More Palin-tological finds

Get out your shovels, folks, because the unearthing process seems to be endless.


Thomas Schaller
September 2, 2008 11:18PM (UTC)

More nuggets mined from the bottomless vein of mineral deposits that is Alaska Gov. Sarah Palin:

Laura McGann of the Washington Independent reports that Palin ruled little Wasilla with iron-fisted control. "It turns out she had a somewhat different approach. If a small-town mayor ever ruled with an iron fist -- it was Palin," writes McGann. "Eleven days after taking office in 1996, she mailed letters to each of the city’s top managers requesting that they resign as a test of loyalty."

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Despite her claims of fiscal discipline, the Politico reports, "she racked up nearly $20 million in long-term debt as mayor of the tiny town of Wasilla -- that amounts to $3,000 per resident. She argues that the debt was needed to fund improvements." (This despite the fact that she managed, as noted below, to get more than $4,000 per resident from the feds in a single year.)

Speaking of fiscal management, here is what a longtime resident of Wasilla who has watched Palin up close for years had to say about her:

During her 6 years as Mayor, she increased general government expenditures by over 33%. During those same 6 years the amount of taxes collected by the City increased by 38%. This was during a period of low inflation (1996-2002). She reduced progressive property taxes and increased a regressive sales tax which taxed even food. The tax cuts that she promoted benefited large corporate property owners way more than they benefited residents.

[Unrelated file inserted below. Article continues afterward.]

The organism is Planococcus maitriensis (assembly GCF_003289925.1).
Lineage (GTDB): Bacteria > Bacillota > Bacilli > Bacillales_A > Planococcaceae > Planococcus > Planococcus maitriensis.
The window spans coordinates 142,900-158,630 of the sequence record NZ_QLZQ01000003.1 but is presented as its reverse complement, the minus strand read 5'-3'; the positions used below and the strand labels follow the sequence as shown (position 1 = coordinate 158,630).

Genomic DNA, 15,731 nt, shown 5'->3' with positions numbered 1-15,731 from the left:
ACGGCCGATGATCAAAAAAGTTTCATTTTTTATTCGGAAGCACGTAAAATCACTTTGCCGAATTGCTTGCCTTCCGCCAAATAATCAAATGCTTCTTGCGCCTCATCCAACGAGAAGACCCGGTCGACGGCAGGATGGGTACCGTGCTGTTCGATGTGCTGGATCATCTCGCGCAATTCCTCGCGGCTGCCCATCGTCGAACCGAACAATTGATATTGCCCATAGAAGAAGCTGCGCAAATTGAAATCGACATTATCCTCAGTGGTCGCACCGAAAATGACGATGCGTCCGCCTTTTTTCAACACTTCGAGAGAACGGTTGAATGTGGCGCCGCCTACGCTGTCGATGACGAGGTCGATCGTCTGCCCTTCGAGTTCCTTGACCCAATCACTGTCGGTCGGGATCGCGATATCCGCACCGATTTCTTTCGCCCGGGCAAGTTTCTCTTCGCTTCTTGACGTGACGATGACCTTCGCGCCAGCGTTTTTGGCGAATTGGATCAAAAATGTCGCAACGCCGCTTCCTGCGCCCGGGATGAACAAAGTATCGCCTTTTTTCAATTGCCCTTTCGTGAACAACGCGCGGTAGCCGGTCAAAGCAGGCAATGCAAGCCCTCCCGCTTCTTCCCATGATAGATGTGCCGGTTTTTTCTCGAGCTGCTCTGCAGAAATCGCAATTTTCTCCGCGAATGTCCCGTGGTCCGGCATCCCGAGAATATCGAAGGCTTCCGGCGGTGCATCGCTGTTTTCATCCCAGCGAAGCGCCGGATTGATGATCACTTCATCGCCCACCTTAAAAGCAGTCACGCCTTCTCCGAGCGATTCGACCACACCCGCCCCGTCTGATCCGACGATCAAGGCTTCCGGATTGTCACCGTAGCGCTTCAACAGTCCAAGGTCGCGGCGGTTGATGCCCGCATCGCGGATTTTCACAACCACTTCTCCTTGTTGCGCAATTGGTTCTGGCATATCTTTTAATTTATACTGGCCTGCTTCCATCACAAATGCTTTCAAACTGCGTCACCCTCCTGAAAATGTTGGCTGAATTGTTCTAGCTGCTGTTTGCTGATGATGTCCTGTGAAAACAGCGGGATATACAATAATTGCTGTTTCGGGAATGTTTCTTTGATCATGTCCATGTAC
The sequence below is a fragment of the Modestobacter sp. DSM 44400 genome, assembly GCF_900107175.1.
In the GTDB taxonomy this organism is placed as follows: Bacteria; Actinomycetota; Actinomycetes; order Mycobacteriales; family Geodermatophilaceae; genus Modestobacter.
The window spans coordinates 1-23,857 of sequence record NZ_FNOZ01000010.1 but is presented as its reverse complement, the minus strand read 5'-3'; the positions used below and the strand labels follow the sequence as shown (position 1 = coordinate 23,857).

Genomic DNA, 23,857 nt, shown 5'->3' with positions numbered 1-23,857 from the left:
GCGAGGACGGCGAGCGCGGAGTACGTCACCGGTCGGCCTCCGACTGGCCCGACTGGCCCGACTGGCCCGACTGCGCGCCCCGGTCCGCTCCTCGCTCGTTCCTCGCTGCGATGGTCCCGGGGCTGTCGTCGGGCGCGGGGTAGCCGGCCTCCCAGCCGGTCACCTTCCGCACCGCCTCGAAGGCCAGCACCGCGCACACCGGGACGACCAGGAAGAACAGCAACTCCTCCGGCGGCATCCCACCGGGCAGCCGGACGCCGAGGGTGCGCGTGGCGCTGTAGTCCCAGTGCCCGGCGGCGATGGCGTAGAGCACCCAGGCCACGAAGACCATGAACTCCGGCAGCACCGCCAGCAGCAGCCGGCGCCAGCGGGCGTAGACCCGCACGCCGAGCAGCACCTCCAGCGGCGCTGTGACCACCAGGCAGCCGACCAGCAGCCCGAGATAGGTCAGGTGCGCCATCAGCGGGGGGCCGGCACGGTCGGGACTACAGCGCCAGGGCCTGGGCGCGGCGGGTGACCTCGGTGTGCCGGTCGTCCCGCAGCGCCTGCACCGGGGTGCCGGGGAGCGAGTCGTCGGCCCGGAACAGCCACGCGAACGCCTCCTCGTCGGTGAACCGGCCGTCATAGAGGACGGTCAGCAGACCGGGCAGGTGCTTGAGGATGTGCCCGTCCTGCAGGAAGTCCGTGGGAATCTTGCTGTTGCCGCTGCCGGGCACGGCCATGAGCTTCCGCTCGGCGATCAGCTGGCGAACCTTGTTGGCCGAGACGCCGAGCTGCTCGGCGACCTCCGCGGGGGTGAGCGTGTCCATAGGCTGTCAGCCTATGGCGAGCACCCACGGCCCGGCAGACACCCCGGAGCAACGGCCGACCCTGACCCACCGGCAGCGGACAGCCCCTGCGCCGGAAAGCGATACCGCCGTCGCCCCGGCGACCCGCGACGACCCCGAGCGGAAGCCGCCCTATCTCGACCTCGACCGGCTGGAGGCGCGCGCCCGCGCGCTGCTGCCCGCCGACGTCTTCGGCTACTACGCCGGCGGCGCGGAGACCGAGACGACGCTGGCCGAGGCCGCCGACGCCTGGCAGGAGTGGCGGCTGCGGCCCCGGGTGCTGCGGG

The huge increases in tax revenues during her mayoral administration weren't enough to fund everything on her wish list though, borrowed money was needed, too. She inherited a city with zero debt, but left it with indebtedness of over $22 million.

So I did some quick math on this. Giving Palin the benefit of the doubt by setting the town's population at its highest, current estimate (9,000 people), using a conservative estimate for the U.S. national population over the last decade (275 million), and multiplying the latter figure times the debt-per-Wasillan ($2,444 = $22M divided by 9,000), that means that if she were running the country it would translate into about $672 billion in debt. (And if you use the 6,700 population figure for Wasilla, the number climbs close to $1 trillion.)

Ma’am, please step away from the purse.


Thomas Schaller

Thomas F. Schaller is professor of political science at the University of Maryland, Baltimore County and the author of "Whistling Past Dixie: How Democrats Can Win Without the South." Follow him @schaller67.

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